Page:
Academic journal article Adolescence

Tobacco Use among High School Athletes and Nonathletes: Results of the 1997 Youth Risk Behavior Survey

Academic journal article Adolescence

Tobacco Use among High School Athletes and Nonathletes: Results of the 1997 Youth Risk Behavior Survey

Article excerpt


Conventional wisdom has it that participation in high school athletic programs positively influences adolescent health-related behavior. Coaches, athletic administrators, the mass media, and the general public often assert that interscholastic athletic participation helps teenagers develop healthy habits while steering them away from tobacco, alcohol, drugs, dangerous dietary practices, physical inactivity, and other detrimental behaviors.

On the other hand, some sport critics focus on a variety of negative health-related behaviors they believe are associated with athletic participation such as binge drinking (Zill, Nord & Loomis, 1995); drug use; on- and off-the-field aggression (Nixon, 1997; Pilz, 1982); the "female triad," namely eating disorders, amenorrhea, and osteoporosis (Taub & Blinde, 1992); actions that result in unintentional injury and death, such as irresponsible automobile, motorcycle, and bicycle use (Baumert, Henderson, & Thompson, 1998); and unprotected sex.

The contribution of athletic participation to adolescent healthful living is a contentious issue ("Studies Raise Doubts," 1993). Despite an impressive corpus of research literature on the subject, the precise nature of the relationship between high school athletic participation and healthy behavior remains unclear, with research studies providing more questions than answers (Thorlindsson, Vilhjalmsson, & Valgeirsson, 1990). The present study was undertaken to investigate how nationally representative samples of moderately and highly involved female and male high school athletes compare with their nonathletic peers on a single health-related behavior, tobacco use (i.e., cigarette and cigar smoking and smokeless tobacco use), an addictive behavior that often begins in adolescence and is associated with increased rates of vascular and pulmonary disease in adulthood. We examined the relationship between high school athletic participation and tobacco use by replicating as well as improving upon previous research. Specifically, the strengths of the investigation include: (1) a recently sampled, nationally representative population of public and private high school students; (2) a greater focus on female users; (3) use of a measure of athletic participation which differentiates between highly involved and moderately involved athletes; (4) attention to both cigarette smoking and smokeless tobacco use; (5) a look at cigar smoking among high school athletes and nonathletes; and (6) a carefully controlled research design.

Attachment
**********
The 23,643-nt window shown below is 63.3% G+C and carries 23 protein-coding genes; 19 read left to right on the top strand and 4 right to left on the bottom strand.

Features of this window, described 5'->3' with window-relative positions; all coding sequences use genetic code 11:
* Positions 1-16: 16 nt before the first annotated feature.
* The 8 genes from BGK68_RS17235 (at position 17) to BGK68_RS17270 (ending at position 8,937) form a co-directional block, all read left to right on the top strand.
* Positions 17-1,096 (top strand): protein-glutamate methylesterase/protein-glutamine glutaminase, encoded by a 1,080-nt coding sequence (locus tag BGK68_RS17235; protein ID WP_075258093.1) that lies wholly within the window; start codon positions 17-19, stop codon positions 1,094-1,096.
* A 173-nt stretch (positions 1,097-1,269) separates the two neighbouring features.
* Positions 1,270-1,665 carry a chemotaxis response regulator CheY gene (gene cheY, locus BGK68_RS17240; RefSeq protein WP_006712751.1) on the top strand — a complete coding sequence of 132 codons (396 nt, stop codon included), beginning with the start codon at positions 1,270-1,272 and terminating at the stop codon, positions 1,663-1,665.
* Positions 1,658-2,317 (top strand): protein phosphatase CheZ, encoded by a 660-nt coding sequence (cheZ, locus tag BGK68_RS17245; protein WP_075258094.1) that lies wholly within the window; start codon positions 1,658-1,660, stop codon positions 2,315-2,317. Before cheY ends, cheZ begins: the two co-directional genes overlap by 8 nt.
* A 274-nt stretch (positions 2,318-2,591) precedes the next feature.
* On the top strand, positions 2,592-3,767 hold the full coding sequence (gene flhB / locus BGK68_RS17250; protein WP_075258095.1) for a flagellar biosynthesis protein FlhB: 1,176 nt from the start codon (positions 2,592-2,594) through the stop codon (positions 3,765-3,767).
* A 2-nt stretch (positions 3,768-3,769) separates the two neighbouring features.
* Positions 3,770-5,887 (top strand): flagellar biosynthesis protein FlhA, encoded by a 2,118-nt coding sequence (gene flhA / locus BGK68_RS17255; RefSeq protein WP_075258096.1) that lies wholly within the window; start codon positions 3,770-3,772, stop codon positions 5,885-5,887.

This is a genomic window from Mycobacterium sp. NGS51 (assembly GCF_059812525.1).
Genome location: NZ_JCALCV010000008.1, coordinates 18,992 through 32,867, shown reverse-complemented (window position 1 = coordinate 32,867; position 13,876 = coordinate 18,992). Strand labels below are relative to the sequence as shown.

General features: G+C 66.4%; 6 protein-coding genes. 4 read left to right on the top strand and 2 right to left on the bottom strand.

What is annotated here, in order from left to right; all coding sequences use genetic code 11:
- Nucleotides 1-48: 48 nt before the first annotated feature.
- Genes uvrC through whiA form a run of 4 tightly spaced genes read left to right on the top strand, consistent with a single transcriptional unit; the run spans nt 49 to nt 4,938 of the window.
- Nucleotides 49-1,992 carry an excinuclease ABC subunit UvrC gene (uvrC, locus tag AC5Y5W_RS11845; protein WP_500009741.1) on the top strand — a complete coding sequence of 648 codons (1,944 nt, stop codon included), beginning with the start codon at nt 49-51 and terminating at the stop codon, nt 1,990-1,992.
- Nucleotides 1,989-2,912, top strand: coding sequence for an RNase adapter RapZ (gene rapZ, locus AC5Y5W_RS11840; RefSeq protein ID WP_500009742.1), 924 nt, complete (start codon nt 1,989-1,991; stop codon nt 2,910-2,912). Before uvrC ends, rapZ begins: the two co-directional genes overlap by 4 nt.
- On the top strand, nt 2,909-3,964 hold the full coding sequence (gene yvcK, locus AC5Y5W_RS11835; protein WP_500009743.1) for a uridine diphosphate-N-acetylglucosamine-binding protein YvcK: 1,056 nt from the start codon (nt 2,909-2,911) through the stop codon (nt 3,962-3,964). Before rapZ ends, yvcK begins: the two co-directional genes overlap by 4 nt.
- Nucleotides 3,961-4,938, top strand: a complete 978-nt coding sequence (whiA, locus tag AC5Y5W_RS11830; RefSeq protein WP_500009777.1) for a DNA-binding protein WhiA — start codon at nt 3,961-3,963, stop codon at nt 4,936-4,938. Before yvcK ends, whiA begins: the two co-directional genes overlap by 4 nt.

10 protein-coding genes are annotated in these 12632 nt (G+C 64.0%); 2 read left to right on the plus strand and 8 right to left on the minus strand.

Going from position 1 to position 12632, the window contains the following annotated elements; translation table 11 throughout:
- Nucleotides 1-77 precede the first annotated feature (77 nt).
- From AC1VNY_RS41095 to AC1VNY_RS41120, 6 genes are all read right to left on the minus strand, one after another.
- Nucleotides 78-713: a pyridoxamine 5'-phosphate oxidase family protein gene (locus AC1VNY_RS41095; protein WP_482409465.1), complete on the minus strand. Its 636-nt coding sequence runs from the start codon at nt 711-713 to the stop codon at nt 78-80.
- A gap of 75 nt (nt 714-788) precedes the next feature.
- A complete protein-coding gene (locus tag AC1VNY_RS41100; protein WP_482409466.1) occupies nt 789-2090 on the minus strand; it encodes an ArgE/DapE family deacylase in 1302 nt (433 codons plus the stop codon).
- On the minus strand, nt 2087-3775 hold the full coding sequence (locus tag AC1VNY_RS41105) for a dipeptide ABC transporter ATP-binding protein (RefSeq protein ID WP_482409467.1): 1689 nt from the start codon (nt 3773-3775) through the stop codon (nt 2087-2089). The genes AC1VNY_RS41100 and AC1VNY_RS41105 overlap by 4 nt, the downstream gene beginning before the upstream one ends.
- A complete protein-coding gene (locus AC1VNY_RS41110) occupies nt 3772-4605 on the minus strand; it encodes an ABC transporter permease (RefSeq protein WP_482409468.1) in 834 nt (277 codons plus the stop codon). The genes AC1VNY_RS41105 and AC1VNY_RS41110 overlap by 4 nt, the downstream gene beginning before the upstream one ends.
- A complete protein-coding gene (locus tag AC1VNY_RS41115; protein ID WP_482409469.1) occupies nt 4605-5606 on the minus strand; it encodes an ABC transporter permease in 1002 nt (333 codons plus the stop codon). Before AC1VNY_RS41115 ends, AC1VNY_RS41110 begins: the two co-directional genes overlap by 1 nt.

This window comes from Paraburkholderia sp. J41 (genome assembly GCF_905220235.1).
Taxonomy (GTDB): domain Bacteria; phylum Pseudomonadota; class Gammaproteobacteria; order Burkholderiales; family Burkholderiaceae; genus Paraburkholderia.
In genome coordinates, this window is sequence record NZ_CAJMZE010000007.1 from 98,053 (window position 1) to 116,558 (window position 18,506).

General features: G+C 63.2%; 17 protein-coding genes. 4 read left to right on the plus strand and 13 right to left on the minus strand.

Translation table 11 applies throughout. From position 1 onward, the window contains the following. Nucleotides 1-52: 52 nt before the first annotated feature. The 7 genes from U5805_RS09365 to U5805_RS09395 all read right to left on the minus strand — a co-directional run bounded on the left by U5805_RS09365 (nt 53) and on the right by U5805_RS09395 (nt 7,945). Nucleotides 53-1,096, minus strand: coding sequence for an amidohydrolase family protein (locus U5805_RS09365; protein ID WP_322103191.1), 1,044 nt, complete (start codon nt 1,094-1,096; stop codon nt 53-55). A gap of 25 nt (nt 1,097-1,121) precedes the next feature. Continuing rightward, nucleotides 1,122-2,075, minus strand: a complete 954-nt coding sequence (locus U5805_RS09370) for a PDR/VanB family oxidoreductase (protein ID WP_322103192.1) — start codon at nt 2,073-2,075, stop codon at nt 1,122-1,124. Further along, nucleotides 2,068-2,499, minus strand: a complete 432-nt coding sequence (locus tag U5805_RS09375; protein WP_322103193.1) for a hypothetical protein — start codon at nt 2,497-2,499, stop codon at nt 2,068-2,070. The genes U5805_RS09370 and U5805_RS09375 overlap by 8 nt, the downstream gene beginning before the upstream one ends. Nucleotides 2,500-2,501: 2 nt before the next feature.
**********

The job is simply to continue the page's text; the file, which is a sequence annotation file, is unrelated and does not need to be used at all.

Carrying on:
High School Students and Cigarette Smoking

Almost all current adult tobacco users initiated their habit as adolescents (Evans, 1998). Today, cigarette smoking is an entrenched part of teenage culture with an estimated 3,000 teens taking up the habit every day. Approximately 3.1 million adolescents are current smokers, and nearly one-third say they started smoking at age 12 or younger (Page & Koch, 1998). More than one in three high school students (35% of girls and 38% of boys) have smoked at least one cigarette in the past month ("High School Smokers," 1999). Despite the fact that the percentage of 12th graders who report smoking halfa pack of cigarettes or more a day dropped for the first time in years in 1998 (12.6%), it still remains well above where it stood in 1988 (10.6%) ("Up in Smoke," 1999).

Cigarette smoking during adolescence is associated with a number of significant health problems, such as respiratory illness (U.S. Department of Health and Human Services, 1994), and with several health-compromising behaviors, such as higher risk sexual behavior (Evans, 1998). Adolescent smoking is a complex, addictive behavior with a wide array of correlates including: ethnic group, attitude toward females who smoke, close friend's use of cigarettes, personal use of alcohol, school self-esteem, enrollment in college preparatory classes, grades, truancy, attendance at religious services, time spent in peer-oriented activities and peer group memberships (de Moor et al. …

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